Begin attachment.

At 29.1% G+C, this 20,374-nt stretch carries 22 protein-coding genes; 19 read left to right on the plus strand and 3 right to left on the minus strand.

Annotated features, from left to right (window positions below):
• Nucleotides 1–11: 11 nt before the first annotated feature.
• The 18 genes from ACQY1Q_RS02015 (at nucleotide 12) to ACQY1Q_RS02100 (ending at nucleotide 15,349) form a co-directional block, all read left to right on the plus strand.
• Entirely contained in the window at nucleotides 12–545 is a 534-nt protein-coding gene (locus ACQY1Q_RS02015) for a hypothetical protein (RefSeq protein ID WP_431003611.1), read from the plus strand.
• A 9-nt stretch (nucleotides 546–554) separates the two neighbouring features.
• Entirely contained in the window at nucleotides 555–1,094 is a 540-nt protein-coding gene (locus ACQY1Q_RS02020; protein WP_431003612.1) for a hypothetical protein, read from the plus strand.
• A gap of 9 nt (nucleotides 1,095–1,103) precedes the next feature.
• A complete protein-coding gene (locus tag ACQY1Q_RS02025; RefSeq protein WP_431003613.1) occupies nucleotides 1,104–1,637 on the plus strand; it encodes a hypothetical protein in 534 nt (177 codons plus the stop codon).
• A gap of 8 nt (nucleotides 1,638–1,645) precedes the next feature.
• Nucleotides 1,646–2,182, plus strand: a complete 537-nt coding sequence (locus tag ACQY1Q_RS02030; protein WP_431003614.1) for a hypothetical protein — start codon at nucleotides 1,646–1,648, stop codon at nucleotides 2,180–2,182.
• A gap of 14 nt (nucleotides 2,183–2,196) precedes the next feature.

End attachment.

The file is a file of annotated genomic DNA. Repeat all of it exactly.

At 29.1% G+C, this 20,374-nt stretch carries 22 protein-coding genes; 19 read left to right on the plus strand and 3 right to left on the minus strand.

Annotated features, from left to right (window positions below):
• Nucleotides 1–11: 11 nt before the first annotated feature.
• The 18 genes from ACQY1Q_RS02015 (at nucleotide 12) to ACQY1Q_RS02100 (ending at nucleotide 15,349) form a co-directional block, all read left to right on the plus strand.
• Entirely contained in the window at nucleotides 12–545 is a 534-nt protein-coding gene (locus ACQY1Q_RS02015) for a hypothetical protein (RefSeq protein ID WP_431003611.1), read from the plus strand.
• A 9-nt stretch (nucleotides 546–554) separates the two neighbouring features.
• Entirely contained in the window at nucleotides 555–1,094 is a 540-nt protein-coding gene (locus ACQY1Q_RS02020; protein WP_431003612.1) for a hypothetical protein, read from the plus strand.
• A gap of 9 nt (nucleotides 1,095–1,103) precedes the next feature.
• A complete protein-coding gene (locus tag ACQY1Q_RS02025; RefSeq protein WP_431003613.1) occupies nucleotides 1,104–1,637 on the plus strand; it encodes a hypothetical protein in 534 nt (177 codons plus the stop codon).
• A gap of 8 nt (nucleotides 1,638–1,645) precedes the next feature.
• Nucleotides 1,646–2,182, plus strand: a complete 537-nt coding sequence (locus tag ACQY1Q_RS02030; protein WP_431003614.1) for a hypothetical protein — start codon at nucleotides 1,646–1,648, stop codon at nucleotides 2,180–2,182.
• A gap of 14 nt (nucleotides 2,183–2,196) precedes the next feature.